I reckon all I will need to buy for a 3 course meal for 4 is; some salad leaves, a bunch of spinach, some smoked haddock and a tub of plain yoghurt. Everything else is happily sat in our fridge or store cupboard, just waiting to be transformed. I am also happy that it's fairly seasonal (apols for the blueberries, i am sure I should be punished for buying them) and much of the produce is British.
I will of course photograph and report back once the meal has been devoured and enjoyed! Can't wait to see you Helen and Mark!
*Keeping fruit and vegetables you would normally store in baskest and racks in the frisge (bananas, pears, carrots, cauliflower etc) will prolong its life and stop it from being spilt/ going to waste.
I have been thinking for a while now that I am not the thriftiest food shopper. I cook on a whim, I change my mind about what I want to cook and buy new ingredients at the last minute, leaving what was to have been cooked with languishing in the fridge. I have three opened bottles of thai fish sauce in my cupboard. Not to mention how many jars of opened jams and chutneys in the fridge.
This wasteful and wanton culinary behaviour seems to be nothing new or exclusive to me and is in fact sweeping the nation as we speak. Apparently over a third of all food bought in the UK is thrown away, unused. I find this really shocking but knowing that I am part of this problem is even more shocking. I wasn't brought up like that! I remember as a child very little got thrown away in our house. OK, we weren't well off so maybe there's part of a reason but when I think about it, it just wasn't something you did, throw away food, let it go off in the fridge, change your mind and leave some perfectly nice salmon to go off because you fancy take out. People made use of leftovers. Sometimes, God forbid, you ate the same meal, or the various assembled ingredients of it, twice in a row.
I used to think the reason I did this and allowed myself to waste food was because I was creative, on the crest of the wave of the latest food ideas, excited by a recipe in a magazine or Sunday supplement. But it isn't creative to waste food. Its wasteful and actually, quite uncreative and a bit lazy!
The world's population is exploding and resources are getting scarcer. Food is a resource which we in the west must stop chucking out (and no, I don't care and it doesn't make it better if you compost it!).
Think about that statistic again. Over 33% of food bought in the UK is WASTED.
So, as of this weekend when food shopping and menu planning start again I am going to commit to the following;
1. to waste as little food as possible
2. to buy seasonal and economical food instead of expensive, imported, silly food
3. to eat only delicious food.
Point 3 is really important. I am not going to do this and suffer! Where's the point in that?!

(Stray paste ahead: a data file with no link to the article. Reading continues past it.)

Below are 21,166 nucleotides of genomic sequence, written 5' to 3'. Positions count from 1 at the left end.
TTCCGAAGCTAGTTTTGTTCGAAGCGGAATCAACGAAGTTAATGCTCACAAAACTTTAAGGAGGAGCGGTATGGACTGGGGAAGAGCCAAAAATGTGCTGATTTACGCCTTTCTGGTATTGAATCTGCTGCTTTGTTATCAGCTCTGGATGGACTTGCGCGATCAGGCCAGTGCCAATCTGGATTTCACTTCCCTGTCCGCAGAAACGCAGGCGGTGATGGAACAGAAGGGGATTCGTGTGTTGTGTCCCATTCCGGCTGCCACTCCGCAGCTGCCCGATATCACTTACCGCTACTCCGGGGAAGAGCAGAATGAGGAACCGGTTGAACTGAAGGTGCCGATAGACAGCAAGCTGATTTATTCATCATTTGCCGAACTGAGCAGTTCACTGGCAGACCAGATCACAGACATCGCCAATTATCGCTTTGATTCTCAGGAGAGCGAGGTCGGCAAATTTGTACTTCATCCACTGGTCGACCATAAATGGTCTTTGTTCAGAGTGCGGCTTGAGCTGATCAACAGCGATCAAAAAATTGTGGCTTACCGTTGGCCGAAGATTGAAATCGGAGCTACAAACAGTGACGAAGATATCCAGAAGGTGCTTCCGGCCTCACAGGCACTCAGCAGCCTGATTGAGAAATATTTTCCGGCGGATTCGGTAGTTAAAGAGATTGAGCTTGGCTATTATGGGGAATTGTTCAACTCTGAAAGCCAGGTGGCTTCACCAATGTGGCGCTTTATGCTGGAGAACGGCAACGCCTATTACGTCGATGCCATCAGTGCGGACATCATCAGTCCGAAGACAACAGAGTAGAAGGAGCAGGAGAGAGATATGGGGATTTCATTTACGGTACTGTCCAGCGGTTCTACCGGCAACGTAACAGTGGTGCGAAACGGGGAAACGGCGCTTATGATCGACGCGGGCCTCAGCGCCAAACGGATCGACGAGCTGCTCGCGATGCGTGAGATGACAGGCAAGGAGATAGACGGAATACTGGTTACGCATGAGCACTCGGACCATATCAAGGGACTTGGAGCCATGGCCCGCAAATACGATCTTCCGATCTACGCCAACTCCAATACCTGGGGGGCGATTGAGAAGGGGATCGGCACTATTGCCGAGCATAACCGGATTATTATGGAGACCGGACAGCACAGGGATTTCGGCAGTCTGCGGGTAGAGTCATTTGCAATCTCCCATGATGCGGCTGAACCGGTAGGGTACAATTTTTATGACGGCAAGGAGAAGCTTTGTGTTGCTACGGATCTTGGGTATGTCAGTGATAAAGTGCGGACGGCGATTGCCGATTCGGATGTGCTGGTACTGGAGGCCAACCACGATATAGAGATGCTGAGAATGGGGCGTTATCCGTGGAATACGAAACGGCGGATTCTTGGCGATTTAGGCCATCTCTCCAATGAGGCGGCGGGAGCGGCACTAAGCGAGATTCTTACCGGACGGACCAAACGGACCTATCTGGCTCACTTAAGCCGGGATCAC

I have other thoughts about food price rises, the right to eat meat as often as you like and bugger the consequences but I am now tired and so will blog again with more musings shortly..
But don't worry, I am not going to go all radical and militant and NO FUN. In fact, I reckon this could be a truly creative and delicious month ahead!
I love Christmas. Scrap that. I ADORE Christmas. What's not to love? I am totally bound up in the rituals of it all and am currently tracking down the perfect advent calendar for me. (For some lovely advent ideas have a look here). I don't like the chocolate filled ones, they are just not right, neither are the ones with branded characters, cartoons etc. I like a cardboard one with a beautiful festive scene and lovely little illustrations underneath every window, preferably of candy canes, puddings and angels. My all time favourite one was a Woodmansterne one with beautiful angels flying in a night sky. My personal all time low was one Dominic bought me in sheer desperation from a religious book shop, one with a nativity scene. The illustrations were really rubbish (the donkey looked demented) and behind each window was a pointer to a bit of the bible to read. I know Christmas is about Christ, the clue is in the title, but I am not especially religious and like to see it more as a yuletide celebration, a sort of shining beacon in the darkness and chill of deep winter. I realise the fact that my favourite one featured angels is a massive contradiction to what I have just said, but there you go. I am quite a contrary girl. And anges are pretty in a way that demented donkeys and sinister looking magi are not.
Anyway! The best bit of Christmas is of course the food. Food to me sums it all up, its about bounty, sharing, pleasure, decadence and comfort. A Christmas without Christmassy food is not worth considering. I am not one of those people who wants to go abroad somewhere hot for Christmas and eat Thai curry instead of a plump bird with all the trimmings. That would not do at all. I might consider Christmas in a colder-than-ours European country, perhaps somewhere like Sweden or Switzerland, where I am betting they do Christmas really, really well on the culinary front.
There is a little part of my brain permanently dedicated to Christmas food planning, but the planning really starts in earnest about now with the Christmas editions of all the food magazines that I buy.